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73,000-acre Jeeper’s Paradise

Posted in Events on August 9, 2018
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Located just outside the sleepy little hamlet of Oliver Springs, Tennessee, about a one-hour drive west of Knoxville, sits a Jeeper’s paradise—Wind Rock OHV Park. This off-highway vehicle recreation area offers something for all Jeep and driver capabilities. With more than 300 miles of trails within its boundaries, this is one of the largest privately owned off-road parks in the country. The scenery is breathtaking, and the trails vary from easy to extreme. With close to 70 easy, 44 moderate, and 25 difficult trails open to Jeeps and fullsize vehicles, it would take several visits to truly appreciate all that Wind Rock has to offer.

On our visit we opted for a moderate-to-difficult run, taking Trail 2 and Trail 16 with members of the Stones River Jeep Club leading the way. We started down an easy dirt road into the dense, dark woods of Tennessee. The easy part was soon forgotten as we climbed in elevation over numerous rocks and ledges. We then descended into a rocky creek bottom on a twisting, rutted road. The final exit on Trail 16 begins with a very steep, rocky climb that rivals some of our western trails, followed by a deeply rutted mud hill, where a good winch is handy to have. It was a route through beautiful country with some challenges, and everyone had a good time. Isn’t that what it’s all about?

We want to return to Wind Rock and explore it further. The small sampling we had was just enough to whet our appetite. The park is open every day and does require a land use permit for every person entering the park. Use permits are available at the Wind Rock General Store and the campground in the park, as well as other locations in the Oliver Springs area. For additional information on camping, rules and regulations, the trail system, and special events, check out windrockpark.com.

Members of the Stones River Jeep Club were our guides for the day. We held the obligatory and essential driver’s meeting at the Wind Rock General Store prior to hitting the trail.
Trail 2 took us deep in to the forests of Tennessee. In the early part of the 20th century, the land that Wind Rock occupies was mined for coal. Today the mines are closed, but there are active oil and gas wells, wind turbines, and timber interests on the property. This mining and timber activity created the spider web of trails and dirt roads stretching over the area.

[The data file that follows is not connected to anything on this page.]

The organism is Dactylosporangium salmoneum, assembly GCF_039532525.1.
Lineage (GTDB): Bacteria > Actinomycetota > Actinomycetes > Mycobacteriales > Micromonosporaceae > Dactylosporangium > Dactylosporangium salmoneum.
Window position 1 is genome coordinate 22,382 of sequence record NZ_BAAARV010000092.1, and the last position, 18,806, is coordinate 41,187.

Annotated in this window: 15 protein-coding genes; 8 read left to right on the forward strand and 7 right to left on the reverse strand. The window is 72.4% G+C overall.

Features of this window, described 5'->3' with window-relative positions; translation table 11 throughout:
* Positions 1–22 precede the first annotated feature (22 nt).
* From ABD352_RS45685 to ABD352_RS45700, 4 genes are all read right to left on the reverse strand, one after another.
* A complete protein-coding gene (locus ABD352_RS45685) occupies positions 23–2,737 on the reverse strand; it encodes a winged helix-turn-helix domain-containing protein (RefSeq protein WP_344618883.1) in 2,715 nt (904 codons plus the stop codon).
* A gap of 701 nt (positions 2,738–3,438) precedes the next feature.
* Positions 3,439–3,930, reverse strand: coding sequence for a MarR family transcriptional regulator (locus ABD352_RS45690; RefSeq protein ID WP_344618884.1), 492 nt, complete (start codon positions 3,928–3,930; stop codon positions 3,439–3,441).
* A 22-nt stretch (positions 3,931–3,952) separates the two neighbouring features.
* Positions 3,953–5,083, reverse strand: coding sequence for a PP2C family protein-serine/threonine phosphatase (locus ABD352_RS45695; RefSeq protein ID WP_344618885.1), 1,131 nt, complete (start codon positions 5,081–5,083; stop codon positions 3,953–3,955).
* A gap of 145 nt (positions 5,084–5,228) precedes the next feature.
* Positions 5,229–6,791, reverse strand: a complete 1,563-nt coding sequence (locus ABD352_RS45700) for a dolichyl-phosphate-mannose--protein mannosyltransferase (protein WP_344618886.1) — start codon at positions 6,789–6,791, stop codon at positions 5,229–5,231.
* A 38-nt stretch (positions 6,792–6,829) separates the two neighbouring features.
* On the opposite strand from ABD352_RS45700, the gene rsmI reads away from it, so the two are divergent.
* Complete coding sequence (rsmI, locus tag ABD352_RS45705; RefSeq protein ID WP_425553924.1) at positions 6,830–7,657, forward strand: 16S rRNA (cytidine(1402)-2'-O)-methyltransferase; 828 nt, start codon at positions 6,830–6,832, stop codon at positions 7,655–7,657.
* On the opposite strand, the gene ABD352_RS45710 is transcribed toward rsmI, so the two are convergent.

As we transitioned from Trail 2 to Trail 16 the terrain became more interesting. Rocky sections, water crossings, and steep climbs and descents were ahead of us.
While not needed on all trails, lockers are beneficial for those taking the more difficult lines. Mark Hendrix handled this ledge easily in his 2006 LJ Rubicon.
The exit on Trail 16 is a long, steep, rutted-out, rocky climb. Having spotters stationed at intervals along this section was very helpful, as it was easy to get crossed up and in a bit of a predicament.
When you reach the main exit road, you are treated to some amazing views of the Appalachian Mountains and the Cumberland Plateau from elevations nearly 3,000 feet above sea level.
Wind Rock OHV Park does require a land use permit for each person in your group. Single day, multiday, and annual passes are available. We suggest purchasing the park map; it makes exploring the Wind Rock trail system much easier.
This creek crossing is deceiving when you are on the approach. The rocks are a bit slick upon entry and can throw you off the line quickly, making the departure to the hard-right turn almost impossible. Carson Qualls in his Willys CJ-2A navigated it rather smartly.
A nice spur road off Trail 16 provides a great lunch spot in a semi-dry creek bottom. The area is a few degrees cooler than other parts of the park and brings a welcome respite from the heat on the trail. However, mosquitos were out in full force here. We recommend a side of bug spray with your lunch breaks.
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